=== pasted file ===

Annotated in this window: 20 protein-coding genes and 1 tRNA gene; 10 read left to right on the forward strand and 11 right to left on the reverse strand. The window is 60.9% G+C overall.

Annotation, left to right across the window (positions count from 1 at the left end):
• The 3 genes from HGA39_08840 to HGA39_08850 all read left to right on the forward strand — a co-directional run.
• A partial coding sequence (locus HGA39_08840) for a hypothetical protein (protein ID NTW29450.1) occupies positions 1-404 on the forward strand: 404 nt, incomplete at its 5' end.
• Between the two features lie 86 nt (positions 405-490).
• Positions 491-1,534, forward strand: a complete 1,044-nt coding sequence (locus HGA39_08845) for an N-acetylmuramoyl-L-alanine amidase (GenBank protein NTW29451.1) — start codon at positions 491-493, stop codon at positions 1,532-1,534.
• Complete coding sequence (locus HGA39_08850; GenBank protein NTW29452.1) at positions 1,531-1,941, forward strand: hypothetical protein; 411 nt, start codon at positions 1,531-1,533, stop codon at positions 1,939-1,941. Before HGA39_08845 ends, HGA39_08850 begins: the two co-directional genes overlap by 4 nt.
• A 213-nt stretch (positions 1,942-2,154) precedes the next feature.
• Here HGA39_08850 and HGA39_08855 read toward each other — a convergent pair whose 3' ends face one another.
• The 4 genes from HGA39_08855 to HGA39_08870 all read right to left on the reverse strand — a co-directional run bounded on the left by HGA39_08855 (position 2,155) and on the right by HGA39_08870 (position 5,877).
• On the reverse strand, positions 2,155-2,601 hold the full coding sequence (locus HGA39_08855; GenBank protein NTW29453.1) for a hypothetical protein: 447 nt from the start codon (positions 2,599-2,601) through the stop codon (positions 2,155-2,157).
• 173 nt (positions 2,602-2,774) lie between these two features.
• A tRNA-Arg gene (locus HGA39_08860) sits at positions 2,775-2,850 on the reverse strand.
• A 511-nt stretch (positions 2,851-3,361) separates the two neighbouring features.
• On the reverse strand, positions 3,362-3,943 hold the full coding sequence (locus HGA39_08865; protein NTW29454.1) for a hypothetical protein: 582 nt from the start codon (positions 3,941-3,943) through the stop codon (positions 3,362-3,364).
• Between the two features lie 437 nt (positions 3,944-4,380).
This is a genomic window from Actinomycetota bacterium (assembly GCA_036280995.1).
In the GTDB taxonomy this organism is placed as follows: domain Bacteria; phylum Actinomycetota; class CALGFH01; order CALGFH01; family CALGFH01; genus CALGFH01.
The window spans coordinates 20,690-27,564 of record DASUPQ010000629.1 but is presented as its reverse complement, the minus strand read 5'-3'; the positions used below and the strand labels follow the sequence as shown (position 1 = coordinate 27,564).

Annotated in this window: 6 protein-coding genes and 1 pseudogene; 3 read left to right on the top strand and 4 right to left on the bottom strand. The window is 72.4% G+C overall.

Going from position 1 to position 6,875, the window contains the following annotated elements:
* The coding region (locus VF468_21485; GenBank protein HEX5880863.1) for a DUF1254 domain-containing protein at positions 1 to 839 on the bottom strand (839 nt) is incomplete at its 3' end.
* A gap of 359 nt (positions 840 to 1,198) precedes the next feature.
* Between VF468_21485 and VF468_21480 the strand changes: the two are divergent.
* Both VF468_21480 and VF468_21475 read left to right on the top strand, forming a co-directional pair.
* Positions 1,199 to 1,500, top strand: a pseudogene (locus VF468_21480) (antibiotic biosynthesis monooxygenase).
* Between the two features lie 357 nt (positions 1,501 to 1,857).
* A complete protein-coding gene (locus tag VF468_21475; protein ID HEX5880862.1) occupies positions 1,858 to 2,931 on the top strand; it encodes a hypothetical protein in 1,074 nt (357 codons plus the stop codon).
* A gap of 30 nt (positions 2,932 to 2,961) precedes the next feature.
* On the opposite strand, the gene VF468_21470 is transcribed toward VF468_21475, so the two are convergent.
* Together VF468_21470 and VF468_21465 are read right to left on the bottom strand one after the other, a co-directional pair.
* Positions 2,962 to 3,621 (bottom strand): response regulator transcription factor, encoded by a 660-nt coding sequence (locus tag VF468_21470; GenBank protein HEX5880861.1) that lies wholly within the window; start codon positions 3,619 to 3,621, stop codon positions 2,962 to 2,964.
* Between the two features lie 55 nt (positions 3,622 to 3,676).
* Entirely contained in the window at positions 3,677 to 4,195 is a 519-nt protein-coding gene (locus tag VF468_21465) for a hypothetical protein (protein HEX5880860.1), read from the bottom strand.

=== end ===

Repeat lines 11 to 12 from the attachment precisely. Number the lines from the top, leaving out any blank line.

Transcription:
• On the reverse strand, positions 2,155-2,601 hold the full coding sequence (locus HGA39_08855; GenBank protein NTW29453.1) for a hypothetical protein: 447 nt from the start codon (positions 2,599-2,601) through the stop codon (positions 2,155-2,157).
• 173 nt (positions 2,602-2,774) lie between these two features.